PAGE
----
• L. notes that in our current technoscientific knowledge economy technical communication is a tool used to give value and validate particular kinds of scientific knowledge (154).  This entire structure (the technoscientific knowledge/information economy) has expediency as its final goal . . . often at the expense of ethics, justice, and freedom.  L. also draws attention to the danger in considering simulation as the real:  nostalgic and metaphoric references have power:  1) they provide familiar categories that allows us to help users understand information; and 2) they extend power imbalances from the prior period into the future (156).  This results in our perpetuating systems of repression into digital worlds that might actually offer the possibility to liberate ourselves from said systems.
  • Despite the powerful influence of technoscience to manage and classify into “groups” humans using knowledge systems rooted in expertise human beings resist.  de Certeau made light of this in his explanation of the “tactical” moves that people make in their daily lives.  We see this in a lot of different places; specifically, Spinuzzi describes just such tactical work when he describes the splicing that occurs at Telecorp in Network.
  • L. points to AT as a means to describe how culture and human activity intersect.  Because AT takes the interrelatedness of human activity and consciousness as its base-level measurement, AT can lay claim to a cross-cultural analysis methodology that operates as a metatheoretical heuristic for understanding contextualized, contingent systems of human action.  As Russell & Spinuzzi highlight, the insertion of genres as mediating-tools-in-use allows us to trace the ideological assumptions, power distributions, and values of the activity system in place (162).  When writing becomes the center of generic tools-in-use we see the intersection of AT and TC . . . especially in technoscientific environments.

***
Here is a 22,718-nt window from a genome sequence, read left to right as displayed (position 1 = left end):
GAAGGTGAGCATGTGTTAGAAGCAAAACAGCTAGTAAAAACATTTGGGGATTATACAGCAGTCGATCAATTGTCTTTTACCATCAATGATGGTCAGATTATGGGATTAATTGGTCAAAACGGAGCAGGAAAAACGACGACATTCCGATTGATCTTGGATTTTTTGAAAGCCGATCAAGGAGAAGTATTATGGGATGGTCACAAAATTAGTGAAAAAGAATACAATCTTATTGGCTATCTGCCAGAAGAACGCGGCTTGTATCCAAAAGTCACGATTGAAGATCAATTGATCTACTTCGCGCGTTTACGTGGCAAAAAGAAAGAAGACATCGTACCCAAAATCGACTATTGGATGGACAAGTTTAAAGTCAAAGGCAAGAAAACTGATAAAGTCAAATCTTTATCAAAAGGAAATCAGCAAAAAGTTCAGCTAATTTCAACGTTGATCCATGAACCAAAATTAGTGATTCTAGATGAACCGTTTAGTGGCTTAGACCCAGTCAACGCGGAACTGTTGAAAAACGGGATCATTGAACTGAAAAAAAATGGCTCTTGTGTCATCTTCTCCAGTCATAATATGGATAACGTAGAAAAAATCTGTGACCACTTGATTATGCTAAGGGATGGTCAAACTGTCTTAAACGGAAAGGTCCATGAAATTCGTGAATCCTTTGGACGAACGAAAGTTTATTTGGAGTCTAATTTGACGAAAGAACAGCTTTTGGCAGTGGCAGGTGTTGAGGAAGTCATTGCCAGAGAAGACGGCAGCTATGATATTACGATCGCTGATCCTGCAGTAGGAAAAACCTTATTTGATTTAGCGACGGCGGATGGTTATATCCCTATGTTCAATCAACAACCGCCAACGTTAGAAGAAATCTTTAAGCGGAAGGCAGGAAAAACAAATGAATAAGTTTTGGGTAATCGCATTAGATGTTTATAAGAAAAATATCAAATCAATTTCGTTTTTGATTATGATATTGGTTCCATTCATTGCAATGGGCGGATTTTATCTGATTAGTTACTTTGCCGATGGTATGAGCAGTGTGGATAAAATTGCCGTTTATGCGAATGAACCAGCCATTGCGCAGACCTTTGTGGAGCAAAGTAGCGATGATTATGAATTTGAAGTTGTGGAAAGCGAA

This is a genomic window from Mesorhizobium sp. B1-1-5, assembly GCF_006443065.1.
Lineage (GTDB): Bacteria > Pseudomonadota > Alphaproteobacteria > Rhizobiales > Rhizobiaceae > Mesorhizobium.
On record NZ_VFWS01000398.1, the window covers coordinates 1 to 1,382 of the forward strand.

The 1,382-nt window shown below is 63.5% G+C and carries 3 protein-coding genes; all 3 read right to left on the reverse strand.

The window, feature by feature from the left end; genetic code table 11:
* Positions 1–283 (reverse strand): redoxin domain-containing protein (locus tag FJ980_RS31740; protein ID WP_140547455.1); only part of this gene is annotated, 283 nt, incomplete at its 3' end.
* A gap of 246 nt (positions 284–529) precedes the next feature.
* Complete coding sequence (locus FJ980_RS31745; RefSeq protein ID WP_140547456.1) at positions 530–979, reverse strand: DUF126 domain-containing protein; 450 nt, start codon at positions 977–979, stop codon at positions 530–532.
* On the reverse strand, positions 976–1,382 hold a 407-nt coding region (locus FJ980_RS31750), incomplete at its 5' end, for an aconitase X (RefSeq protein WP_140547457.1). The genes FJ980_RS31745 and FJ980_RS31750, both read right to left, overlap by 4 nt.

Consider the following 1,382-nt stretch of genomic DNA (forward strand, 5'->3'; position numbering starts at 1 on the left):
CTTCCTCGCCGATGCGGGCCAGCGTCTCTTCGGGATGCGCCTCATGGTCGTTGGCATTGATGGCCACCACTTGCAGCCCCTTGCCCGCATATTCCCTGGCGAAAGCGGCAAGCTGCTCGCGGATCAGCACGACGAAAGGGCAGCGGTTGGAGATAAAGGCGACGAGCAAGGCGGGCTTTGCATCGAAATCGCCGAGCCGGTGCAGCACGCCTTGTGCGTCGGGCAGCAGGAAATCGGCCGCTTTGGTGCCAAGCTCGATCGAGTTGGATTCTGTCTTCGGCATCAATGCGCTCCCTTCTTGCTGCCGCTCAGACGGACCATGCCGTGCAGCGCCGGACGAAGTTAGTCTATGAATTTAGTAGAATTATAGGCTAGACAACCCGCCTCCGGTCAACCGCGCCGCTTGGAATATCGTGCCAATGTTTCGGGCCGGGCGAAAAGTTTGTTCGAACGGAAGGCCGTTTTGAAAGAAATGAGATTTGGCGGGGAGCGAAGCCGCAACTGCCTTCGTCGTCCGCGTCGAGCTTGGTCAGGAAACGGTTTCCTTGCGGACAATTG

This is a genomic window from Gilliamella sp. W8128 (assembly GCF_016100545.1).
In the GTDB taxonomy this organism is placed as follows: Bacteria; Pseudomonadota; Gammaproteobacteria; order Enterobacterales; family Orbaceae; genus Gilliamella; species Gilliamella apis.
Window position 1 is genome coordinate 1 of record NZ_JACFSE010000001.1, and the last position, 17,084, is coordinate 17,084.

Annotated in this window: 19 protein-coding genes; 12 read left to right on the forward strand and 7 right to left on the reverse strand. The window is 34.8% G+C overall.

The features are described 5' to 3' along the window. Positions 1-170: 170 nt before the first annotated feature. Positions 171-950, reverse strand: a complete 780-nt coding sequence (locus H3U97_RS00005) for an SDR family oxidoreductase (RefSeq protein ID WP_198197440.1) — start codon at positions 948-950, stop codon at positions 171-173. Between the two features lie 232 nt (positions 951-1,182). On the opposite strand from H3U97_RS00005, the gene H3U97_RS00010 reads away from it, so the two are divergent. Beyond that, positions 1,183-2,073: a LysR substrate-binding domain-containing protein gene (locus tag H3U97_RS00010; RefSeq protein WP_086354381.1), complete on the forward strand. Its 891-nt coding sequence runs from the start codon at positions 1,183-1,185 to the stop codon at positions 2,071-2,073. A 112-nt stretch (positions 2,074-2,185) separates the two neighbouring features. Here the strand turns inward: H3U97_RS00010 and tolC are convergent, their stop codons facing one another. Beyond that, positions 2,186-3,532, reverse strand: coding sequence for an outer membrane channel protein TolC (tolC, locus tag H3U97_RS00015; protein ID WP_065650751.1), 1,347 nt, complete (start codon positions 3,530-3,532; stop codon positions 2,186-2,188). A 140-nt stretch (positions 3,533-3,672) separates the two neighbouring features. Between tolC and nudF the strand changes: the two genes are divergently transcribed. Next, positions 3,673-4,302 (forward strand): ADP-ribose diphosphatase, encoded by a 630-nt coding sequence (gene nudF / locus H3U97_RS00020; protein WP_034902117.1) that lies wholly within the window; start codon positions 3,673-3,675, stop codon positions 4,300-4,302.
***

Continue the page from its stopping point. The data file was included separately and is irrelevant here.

• The workarounds (Spinuzzi) share much with parruques (de Certeau) – they are both means to circumvent the established order/system in a way to meet the needs/ends of the individual (163).
  • L. provides some useful critiques to AT at the top of 163:   1) who benefits from the rules of the status quo that are already stabilized?; 2) whose worldview do the community rules represent?; 3) whose worldview isn’t included in the rules and community?; 4) who benefits from the particular division of labor?
  • Working back to Gramsci, L. closes by highlighting his concerns about the intellectual: what are the benefits of being the public intellectual?  Surely they outweigh the costs.  As TCers we use our “expertise” as intellectuals to take folk knowledge and instrumentalize it so that it is amenable to systems of expediency and capital; however, there are moments when that instrumentalized literacy breaks down, falters.  In those moments when the dominant order breaks down the intellectuals (or scribes of technology as TCers are known) have the capability to remake the world anew.  It is this particular ethic and politics that should, according to L., undergird our approaches to culture and community in an age of human+machine (166).

One Response to “Longo – Human+Machine Culture: Where We Work”